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Peyton Manning still sounds conflicted about potential retirement

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JACKSONVILLE, Fla. -- Before Peyton Manning emerged through a set of glass doors Wednesday -- but only after he'd posed for more than 100 photos with top-dollar donors -- he huddled upstairs with a team of security men to orchestrate a seamless exit.

Once the huddle broke, he moved deliberately. He moved swiftly. He moved down the stairs, made a few formal goodbyes, gave a fast wave to three autograph seekers screaming his name -- and hopped into a black SUV that would get a police escort into the night.

This is how Manning handled an exit from a pretty standard corporate speaking engagement. So you can only imagine how Manning is handling an exit, whether that occurs this year or another, from one of the most illustrious careers in football history.

No, Manning did not provide any transparent insight Wednesday during a speaking engagement that was organized long before his Super Bowl win and the looming questions about his NFL future. Aside from a crowd-pleasing joke with a Papa John's punchline to open his speech, he didn't talk about his immediate future at all.

Yet 24 days removed from his Super Bowl victory and seven days from the moment when the Broncos must decide whether to guarantee his salary for 2016 or cut him, Manning absolutely did not sound like a man ready to hang it up.

Instead, he spoke like a player with an ever-growing fire for the game; a player who even viewed the issues of 2015 as a result of short-term hardships (a temporary injury and a new system) rather than standard age-related deterioration.

"The Broncos got off to a valiant 7-0 start this season; however, that streak ended in Week 8 against the Colts," Manning said. "As our offense struggled adjusting to a new system, our defense became ever more dominant."

While also pointing toward the physical limitations that resulted from the foot injury, and conceding that he understands he can't make the 55-yard throws with ease, Manning still came back to the idea of playing in a new system.

"I cannot overemphasize the importance of a system on a football player," Manning said. "When you're in a system for a long time, you master that system. In the past, I could throw certain passes with my eyes closed because I knew exactly who was going to be open and where they were going to be."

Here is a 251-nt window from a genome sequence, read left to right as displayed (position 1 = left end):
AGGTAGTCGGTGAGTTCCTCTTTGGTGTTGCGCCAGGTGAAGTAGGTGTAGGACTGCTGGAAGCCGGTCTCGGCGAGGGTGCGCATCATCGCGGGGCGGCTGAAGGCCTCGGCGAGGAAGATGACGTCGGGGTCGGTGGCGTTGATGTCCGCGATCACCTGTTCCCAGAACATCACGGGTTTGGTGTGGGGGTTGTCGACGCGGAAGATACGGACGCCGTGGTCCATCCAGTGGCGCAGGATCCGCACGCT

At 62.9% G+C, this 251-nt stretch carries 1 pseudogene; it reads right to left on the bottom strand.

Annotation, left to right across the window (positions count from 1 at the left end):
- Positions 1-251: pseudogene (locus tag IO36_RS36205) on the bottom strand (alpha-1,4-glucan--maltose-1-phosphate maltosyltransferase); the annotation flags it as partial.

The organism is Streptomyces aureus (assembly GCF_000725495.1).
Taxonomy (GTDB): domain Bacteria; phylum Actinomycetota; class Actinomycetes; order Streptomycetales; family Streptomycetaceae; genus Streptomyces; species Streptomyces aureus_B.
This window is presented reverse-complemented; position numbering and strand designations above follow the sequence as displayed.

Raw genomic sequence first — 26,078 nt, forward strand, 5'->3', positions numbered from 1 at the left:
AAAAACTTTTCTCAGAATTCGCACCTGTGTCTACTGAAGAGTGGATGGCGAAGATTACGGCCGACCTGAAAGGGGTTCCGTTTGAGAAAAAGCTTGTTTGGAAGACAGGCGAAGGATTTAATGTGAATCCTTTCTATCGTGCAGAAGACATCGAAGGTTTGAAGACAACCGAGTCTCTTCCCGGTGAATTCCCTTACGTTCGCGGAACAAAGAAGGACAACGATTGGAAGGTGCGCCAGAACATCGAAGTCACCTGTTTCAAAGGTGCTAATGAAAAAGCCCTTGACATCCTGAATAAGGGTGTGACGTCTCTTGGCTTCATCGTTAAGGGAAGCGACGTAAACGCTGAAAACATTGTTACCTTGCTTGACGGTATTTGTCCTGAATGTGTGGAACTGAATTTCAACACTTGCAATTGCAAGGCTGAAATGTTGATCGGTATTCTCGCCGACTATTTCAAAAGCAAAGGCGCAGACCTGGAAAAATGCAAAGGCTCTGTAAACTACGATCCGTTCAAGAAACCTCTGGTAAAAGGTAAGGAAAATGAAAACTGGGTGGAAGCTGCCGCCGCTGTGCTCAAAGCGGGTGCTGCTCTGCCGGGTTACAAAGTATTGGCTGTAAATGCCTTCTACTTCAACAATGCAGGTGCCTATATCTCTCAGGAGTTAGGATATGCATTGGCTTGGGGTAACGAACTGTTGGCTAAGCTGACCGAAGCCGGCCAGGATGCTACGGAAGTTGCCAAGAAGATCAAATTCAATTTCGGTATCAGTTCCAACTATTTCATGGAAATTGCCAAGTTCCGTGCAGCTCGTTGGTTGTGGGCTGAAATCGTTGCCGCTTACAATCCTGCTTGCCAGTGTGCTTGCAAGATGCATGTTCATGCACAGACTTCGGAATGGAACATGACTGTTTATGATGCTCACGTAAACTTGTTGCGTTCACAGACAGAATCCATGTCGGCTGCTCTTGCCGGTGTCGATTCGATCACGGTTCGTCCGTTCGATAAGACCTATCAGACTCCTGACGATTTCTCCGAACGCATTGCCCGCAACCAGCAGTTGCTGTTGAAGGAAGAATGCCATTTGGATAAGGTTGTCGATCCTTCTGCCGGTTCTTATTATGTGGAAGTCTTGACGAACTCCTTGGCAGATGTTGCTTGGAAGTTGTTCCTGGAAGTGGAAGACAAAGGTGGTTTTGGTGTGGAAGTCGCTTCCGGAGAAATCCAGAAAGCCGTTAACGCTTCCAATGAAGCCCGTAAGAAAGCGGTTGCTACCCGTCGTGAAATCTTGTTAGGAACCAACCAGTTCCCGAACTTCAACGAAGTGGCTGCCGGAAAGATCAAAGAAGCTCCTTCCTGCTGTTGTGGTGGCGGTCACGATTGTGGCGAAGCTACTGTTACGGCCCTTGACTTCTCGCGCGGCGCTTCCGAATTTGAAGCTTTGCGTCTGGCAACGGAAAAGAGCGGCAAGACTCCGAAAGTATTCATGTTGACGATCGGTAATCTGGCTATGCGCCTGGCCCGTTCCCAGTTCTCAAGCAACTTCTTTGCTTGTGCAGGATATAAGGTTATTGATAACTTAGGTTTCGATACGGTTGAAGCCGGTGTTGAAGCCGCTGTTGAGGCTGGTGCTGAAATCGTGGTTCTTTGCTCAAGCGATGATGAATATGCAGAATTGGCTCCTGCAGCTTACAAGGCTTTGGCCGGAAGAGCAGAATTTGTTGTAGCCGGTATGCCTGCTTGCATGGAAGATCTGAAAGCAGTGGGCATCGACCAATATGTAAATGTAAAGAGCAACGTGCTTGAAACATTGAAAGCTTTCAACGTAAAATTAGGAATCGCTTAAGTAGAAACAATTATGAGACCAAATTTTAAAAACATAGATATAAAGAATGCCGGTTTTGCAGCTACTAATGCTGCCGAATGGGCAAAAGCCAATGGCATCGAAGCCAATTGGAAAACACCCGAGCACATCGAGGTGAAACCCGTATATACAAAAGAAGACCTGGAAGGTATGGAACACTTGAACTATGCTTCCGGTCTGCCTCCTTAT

That, of course, begs the question: If Manning's future with the Broncos is over, as his father, Archie, implied after the Super Bowl win, where could Manning play that would allow him to bring his old system?

Cleveland and Los Angeles seem to be the only logical options, but as it pertains to Los Angeles, would the ever-meticulous Manning really want to get acclimated to a new team in a temporary facility during a very fluid year that includes a move from St. Louis?

No question, Manning has a plan. No question, he isn't simply "gee golly goshing" his way through this decision, only to decide on March 9 whether he feels like continuing. If there's one thing we know about Manning, he is incapable of simplicity when given 24 days to contemplate something.

That plan, though, remains to be seen. But be warned: Despite the obvious assumption that swept over the sports world after Manning won the Super Bowl, this is not a man easily accepting the narrative for himself. It is somebody who still wants to play football -- and somebody who is taking a month to figure out a way to do it.

If this was merely about Manning taking some time to see how his body felt, if it was about seeing if he still has fire for the game, the decision already would have been made. If anything, this is about Manning talking himself out of playing ... not into playing.

Don't believe it? Just consider some more of Manning's words from Wednesday's event, when he discussed what it was like to miss games in 2015.

"During some of the home games, when the doctor said it wasn't safe for me to be on the sideline with a cast on my foot, I watched the game on a television inside the locker room," Manning said. "I had the TV on mute so I wouldn't be distracted by what the announcers were saying. It was absolutely excruciating.

"I could hear the roar of the crowd, but there was nothing I could do but continue to work so I could get healthy."

Manning's evening, which included a Q&A session with a moderator that did not delve into his career decision, ended without any clear and certain indication from him about what he will do next.

But this is a man who knows what he wants -- and knows how to pull it off. Forget how he'll exit his career. Just remember how he exited the building.

Follow Jeff Darlington on Twitter @jeffdarlington.

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